The Oyster Bay Town Board approved payment of $1.2 million in legal fees to two law firms at its Tuesday night meeting.
The payments included $750,000 for Washington, D.C.-based Covington & Burling LLP to represent the town in housing discrimination cases brought by the U.S. Department of Justice and New York State, and $539,871 for Manhattan-based Quinn Emanuel Urquhart & Sullivan LLP to represent the town in litigation arising from disputed loan guarantees by the town to creditors of former concessionaire Harendra Singh’s companies.
The payments were approved as a resolution that had not been announced prior to the meeting. Town Attorney Joseph Nocella told the board the payments were for past work.
Nocella said he had negotiated a $235,996 discount from the Covington & Burling bill and said that the firm agreed to discount its rates going forward.
The Justice Department in 2014 alleged in a federal suit that the town engaged in discriminatory practices by giving preferences to town residents and their children in its senior and first-time homebuyer programs.
Nocella said that any municipality in this situation needed “to hire respected outside counsel with the specialized knowledge and the expertise to handle this defense.”
A judge put the case on hold, at the government’s request, until the federal corruption case against former Oyster Bay Supervisor John Venditta is resolved.
Town officials did not respond to requests for the total approved to date for the firm but town records show that at least $1.2 million has been approved since 2013 for defense of the federal housing case as well as a similar case brought by the New York State Department of Human Rights.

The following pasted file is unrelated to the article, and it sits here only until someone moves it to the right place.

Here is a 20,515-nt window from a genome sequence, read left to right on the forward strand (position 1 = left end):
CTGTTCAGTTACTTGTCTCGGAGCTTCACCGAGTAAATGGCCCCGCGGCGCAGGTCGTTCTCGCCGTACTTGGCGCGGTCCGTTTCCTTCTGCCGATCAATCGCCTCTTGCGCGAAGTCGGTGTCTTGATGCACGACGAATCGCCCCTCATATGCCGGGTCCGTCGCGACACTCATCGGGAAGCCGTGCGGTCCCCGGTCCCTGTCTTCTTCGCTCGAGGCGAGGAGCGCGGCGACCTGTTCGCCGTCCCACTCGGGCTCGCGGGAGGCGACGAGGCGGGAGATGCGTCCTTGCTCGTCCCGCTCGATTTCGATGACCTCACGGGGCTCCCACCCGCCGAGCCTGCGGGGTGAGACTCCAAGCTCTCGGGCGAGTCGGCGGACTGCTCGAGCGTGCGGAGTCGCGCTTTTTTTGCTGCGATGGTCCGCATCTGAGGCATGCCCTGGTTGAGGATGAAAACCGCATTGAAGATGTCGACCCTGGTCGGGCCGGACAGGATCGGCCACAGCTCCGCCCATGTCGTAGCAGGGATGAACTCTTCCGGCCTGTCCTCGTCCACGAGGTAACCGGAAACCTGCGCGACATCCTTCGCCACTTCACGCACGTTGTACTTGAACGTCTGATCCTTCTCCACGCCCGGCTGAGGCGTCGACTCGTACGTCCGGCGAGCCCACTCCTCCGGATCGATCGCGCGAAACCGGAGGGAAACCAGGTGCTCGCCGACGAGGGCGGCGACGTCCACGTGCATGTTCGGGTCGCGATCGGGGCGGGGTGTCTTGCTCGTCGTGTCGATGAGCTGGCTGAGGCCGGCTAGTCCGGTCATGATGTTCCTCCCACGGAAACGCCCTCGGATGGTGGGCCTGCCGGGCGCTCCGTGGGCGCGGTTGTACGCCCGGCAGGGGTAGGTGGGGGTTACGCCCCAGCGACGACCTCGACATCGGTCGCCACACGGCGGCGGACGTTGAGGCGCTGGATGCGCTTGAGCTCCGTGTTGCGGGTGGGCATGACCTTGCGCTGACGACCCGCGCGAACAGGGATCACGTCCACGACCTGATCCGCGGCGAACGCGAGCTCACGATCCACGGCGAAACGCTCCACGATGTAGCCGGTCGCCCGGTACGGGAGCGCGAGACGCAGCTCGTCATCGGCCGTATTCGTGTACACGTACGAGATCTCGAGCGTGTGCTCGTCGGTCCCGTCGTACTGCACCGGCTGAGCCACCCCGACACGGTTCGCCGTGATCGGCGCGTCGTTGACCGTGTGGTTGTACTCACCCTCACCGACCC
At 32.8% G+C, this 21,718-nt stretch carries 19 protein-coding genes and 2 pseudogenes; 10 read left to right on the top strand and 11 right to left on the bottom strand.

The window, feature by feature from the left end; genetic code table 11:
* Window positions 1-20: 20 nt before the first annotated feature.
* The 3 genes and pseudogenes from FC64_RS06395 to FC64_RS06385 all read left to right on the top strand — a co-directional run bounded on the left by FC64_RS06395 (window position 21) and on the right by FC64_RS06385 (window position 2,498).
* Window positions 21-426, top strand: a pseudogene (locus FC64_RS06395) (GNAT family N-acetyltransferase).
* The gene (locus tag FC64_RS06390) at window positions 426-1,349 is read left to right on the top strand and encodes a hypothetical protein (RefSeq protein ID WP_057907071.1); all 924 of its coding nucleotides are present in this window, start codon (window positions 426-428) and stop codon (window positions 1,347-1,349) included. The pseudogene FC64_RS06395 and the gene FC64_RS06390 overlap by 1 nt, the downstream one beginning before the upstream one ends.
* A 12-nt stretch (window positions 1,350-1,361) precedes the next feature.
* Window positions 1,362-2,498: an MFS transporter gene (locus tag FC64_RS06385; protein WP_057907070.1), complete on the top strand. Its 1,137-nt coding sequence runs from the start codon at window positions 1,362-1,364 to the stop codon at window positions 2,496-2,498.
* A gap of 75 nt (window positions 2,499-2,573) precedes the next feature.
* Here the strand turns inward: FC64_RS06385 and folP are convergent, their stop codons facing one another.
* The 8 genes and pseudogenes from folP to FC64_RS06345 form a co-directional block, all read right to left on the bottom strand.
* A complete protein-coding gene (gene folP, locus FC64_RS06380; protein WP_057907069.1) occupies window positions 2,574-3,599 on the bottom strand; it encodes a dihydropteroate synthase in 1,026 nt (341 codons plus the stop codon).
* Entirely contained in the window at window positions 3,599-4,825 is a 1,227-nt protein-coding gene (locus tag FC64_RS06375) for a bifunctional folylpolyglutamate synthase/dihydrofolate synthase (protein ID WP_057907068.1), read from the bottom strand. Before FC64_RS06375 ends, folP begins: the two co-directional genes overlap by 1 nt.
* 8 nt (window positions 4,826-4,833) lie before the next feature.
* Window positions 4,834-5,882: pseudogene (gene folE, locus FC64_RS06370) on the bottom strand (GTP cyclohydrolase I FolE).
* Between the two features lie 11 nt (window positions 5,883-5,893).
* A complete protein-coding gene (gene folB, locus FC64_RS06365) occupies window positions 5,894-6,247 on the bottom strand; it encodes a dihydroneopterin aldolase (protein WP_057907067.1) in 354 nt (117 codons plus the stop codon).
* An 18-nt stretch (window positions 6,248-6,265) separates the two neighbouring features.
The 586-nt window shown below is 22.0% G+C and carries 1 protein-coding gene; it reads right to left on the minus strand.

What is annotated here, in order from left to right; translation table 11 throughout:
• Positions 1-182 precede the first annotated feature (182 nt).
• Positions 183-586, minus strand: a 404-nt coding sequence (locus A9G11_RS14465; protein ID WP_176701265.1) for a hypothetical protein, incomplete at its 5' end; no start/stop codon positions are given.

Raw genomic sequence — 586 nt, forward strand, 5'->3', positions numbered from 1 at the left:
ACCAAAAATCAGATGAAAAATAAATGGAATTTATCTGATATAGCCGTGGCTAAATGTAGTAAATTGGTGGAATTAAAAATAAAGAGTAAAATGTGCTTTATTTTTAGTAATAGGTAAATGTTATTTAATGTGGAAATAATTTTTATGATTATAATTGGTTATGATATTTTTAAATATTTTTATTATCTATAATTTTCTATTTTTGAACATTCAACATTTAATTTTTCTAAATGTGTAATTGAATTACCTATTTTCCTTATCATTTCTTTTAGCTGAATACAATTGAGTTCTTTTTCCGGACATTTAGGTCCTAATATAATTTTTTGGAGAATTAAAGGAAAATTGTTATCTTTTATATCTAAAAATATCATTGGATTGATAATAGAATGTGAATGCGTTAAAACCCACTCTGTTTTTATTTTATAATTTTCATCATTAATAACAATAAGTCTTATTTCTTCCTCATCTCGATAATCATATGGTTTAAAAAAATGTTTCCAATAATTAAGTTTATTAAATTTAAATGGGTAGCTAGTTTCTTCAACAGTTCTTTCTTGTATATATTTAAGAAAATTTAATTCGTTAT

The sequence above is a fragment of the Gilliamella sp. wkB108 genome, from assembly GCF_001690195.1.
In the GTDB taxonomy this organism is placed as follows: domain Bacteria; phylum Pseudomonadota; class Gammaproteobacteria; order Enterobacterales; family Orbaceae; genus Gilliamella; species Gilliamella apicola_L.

The legal fees approved for Quinn Emanuel bring the total approved for that firm in the Singh matters since 2015 to $1.1 million, records show.
Three of Singh’s creditors — two affiliates of Connecticut-based The Phoenix Cos. and New York City-based Atalaya Asset Income Fund II LP — brought suits against the town last year seeking to collect about $20 million on disputed loan guarantees allegedly made by the town.
One of Phoenix’s cases, brought in state Supreme Court in Mineola, was reassigned last month to Judge Linda Jamieson, a Supreme Court justice from Westchester County.
“Whenever there maybe any appearance of conflict — a judge from outside the judicial district concerned is brought in,” New York State Court system spokesman Lucian Chalfen said in an email.
The other Phoenix case, brought in federal court, has been adjourned until April. In the Atalaya case, a state judge in November ordered Singh and his companies to pay Atalaya $2 million but did not rule on Oyster Bay’s liability.